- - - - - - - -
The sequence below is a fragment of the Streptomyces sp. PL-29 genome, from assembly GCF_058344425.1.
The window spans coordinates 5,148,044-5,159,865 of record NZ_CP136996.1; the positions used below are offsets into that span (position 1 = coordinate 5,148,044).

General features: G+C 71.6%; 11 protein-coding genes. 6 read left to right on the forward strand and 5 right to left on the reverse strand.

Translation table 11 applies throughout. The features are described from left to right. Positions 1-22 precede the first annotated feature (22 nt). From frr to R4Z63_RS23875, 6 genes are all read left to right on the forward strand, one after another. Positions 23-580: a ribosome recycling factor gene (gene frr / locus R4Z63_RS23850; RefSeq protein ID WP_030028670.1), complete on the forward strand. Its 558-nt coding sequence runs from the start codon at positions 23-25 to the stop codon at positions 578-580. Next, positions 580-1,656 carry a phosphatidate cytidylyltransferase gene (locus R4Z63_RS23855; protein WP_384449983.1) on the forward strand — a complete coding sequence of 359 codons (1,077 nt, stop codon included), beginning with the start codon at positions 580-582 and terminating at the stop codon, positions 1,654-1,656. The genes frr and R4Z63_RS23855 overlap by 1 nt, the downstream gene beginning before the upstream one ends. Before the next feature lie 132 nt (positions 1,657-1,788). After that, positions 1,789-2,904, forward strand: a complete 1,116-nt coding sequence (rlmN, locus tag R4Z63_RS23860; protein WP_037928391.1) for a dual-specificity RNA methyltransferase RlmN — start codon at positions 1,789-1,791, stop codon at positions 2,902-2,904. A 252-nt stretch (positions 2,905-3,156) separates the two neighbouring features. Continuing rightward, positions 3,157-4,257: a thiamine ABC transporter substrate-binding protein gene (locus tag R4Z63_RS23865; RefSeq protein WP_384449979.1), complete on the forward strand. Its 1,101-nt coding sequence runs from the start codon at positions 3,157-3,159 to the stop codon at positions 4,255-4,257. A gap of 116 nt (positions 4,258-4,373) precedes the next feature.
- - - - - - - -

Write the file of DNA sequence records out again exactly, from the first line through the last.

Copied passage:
The sequence below is a fragment of the Streptomyces sp. PL-29 genome, from assembly GCF_058344425.1.
The window spans coordinates 5,148,044-5,159,865 of record NZ_CP136996.1; the positions used below are offsets into that span (position 1 = coordinate 5,148,044).

General features: G+C 71.6%; 11 protein-coding genes. 6 read left to right on the forward strand and 5 right to left on the reverse strand.

Translation table 11 applies throughout. The features are described from left to right. Positions 1-22 precede the first annotated feature (22 nt). From frr to R4Z63_RS23875, 6 genes are all read left to right on the forward strand, one after another. Positions 23-580: a ribosome recycling factor gene (gene frr / locus R4Z63_RS23850; RefSeq protein ID WP_030028670.1), complete on the forward strand. Its 558-nt coding sequence runs from the start codon at positions 23-25 to the stop codon at positions 578-580. Next, positions 580-1,656 carry a phosphatidate cytidylyltransferase gene (locus R4Z63_RS23855; protein WP_384449983.1) on the forward strand — a complete coding sequence of 359 codons (1,077 nt, stop codon included), beginning with the start codon at positions 580-582 and terminating at the stop codon, positions 1,654-1,656. The genes frr and R4Z63_RS23855 overlap by 1 nt, the downstream gene beginning before the upstream one ends. Before the next feature lie 132 nt (positions 1,657-1,788). After that, positions 1,789-2,904, forward strand: a complete 1,116-nt coding sequence (rlmN, locus tag R4Z63_RS23860; protein WP_037928391.1) for a dual-specificity RNA methyltransferase RlmN — start codon at positions 1,789-1,791, stop codon at positions 2,902-2,904. A 252-nt stretch (positions 2,905-3,156) separates the two neighbouring features. Continuing rightward, positions 3,157-4,257: a thiamine ABC transporter substrate-binding protein gene (locus tag R4Z63_RS23865; RefSeq protein WP_384449979.1), complete on the forward strand. Its 1,101-nt coding sequence runs from the start codon at positions 3,157-3,159 to the stop codon at positions 4,255-4,257. A gap of 116 nt (positions 4,258-4,373) precedes the next feature.